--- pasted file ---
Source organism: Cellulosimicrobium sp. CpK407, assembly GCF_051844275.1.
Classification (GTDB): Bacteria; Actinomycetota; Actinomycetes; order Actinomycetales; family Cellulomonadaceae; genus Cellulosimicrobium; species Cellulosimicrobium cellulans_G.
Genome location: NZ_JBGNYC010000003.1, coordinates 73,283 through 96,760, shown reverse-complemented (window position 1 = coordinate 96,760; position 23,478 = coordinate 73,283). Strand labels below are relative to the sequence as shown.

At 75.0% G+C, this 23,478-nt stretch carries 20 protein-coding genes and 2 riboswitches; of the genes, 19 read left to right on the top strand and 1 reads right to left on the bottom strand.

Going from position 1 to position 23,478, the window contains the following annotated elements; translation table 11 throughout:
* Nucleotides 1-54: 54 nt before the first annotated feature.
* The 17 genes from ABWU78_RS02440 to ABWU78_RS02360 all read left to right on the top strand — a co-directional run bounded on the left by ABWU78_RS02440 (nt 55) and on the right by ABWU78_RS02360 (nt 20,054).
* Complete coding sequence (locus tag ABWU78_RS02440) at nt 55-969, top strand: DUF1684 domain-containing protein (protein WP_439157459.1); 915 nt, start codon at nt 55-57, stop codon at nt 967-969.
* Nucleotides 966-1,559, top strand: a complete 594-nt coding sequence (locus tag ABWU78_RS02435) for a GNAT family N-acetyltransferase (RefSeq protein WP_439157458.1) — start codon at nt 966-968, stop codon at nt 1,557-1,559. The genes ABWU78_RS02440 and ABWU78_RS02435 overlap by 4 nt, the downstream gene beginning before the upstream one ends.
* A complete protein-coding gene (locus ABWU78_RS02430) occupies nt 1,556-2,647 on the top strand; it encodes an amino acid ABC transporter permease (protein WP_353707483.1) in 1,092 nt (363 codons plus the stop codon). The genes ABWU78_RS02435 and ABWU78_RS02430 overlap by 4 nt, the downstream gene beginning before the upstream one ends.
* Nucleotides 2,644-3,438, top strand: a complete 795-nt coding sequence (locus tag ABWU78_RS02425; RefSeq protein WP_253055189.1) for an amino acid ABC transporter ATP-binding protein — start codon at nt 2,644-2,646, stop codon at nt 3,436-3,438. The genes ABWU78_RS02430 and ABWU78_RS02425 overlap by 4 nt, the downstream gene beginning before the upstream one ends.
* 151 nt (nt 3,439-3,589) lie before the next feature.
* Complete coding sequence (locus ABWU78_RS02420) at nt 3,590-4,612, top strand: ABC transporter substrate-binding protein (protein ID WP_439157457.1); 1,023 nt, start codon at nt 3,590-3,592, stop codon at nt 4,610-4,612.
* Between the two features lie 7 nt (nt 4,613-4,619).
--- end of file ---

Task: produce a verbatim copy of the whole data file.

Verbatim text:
Source organism: Cellulosimicrobium sp. CpK407, assembly GCF_051844275.1.
Classification (GTDB): Bacteria; Actinomycetota; Actinomycetes; order Actinomycetales; family Cellulomonadaceae; genus Cellulosimicrobium; species Cellulosimicrobium cellulans_G.
Genome location: NZ_JBGNYC010000003.1, coordinates 73,283 through 96,760, shown reverse-complemented (window position 1 = coordinate 96,760; position 23,478 = coordinate 73,283). Strand labels below are relative to the sequence as shown.

At 75.0% G+C, this 23,478-nt stretch carries 20 protein-coding genes and 2 riboswitches; of the genes, 19 read left to right on the top strand and 1 reads right to left on the bottom strand.

Going from position 1 to position 23,478, the window contains the following annotated elements; translation table 11 throughout:
* Nucleotides 1-54: 54 nt before the first annotated feature.
* The 17 genes from ABWU78_RS02440 to ABWU78_RS02360 all read left to right on the top strand — a co-directional run bounded on the left by ABWU78_RS02440 (nt 55) and on the right by ABWU78_RS02360 (nt 20,054).
* Complete coding sequence (locus tag ABWU78_RS02440) at nt 55-969, top strand: DUF1684 domain-containing protein (protein WP_439157459.1); 915 nt, start codon at nt 55-57, stop codon at nt 967-969.
* Nucleotides 966-1,559, top strand: a complete 594-nt coding sequence (locus tag ABWU78_RS02435) for a GNAT family N-acetyltransferase (RefSeq protein WP_439157458.1) — start codon at nt 966-968, stop codon at nt 1,557-1,559. The genes ABWU78_RS02440 and ABWU78_RS02435 overlap by 4 nt, the downstream gene beginning before the upstream one ends.
* A complete protein-coding gene (locus ABWU78_RS02430) occupies nt 1,556-2,647 on the top strand; it encodes an amino acid ABC transporter permease (protein WP_353707483.1) in 1,092 nt (363 codons plus the stop codon). The genes ABWU78_RS02435 and ABWU78_RS02430 overlap by 4 nt, the downstream gene beginning before the upstream one ends.
* Nucleotides 2,644-3,438, top strand: a complete 795-nt coding sequence (locus tag ABWU78_RS02425; RefSeq protein WP_253055189.1) for an amino acid ABC transporter ATP-binding protein — start codon at nt 2,644-2,646, stop codon at nt 3,436-3,438. The genes ABWU78_RS02430 and ABWU78_RS02425 overlap by 4 nt, the downstream gene beginning before the upstream one ends.
* 151 nt (nt 3,439-3,589) lie before the next feature.
* Complete coding sequence (locus ABWU78_RS02420) at nt 3,590-4,612, top strand: ABC transporter substrate-binding protein (protein ID WP_439157457.1); 1,023 nt, start codon at nt 3,590-3,592, stop codon at nt 4,610-4,612.
* Between the two features lie 7 nt (nt 4,613-4,619).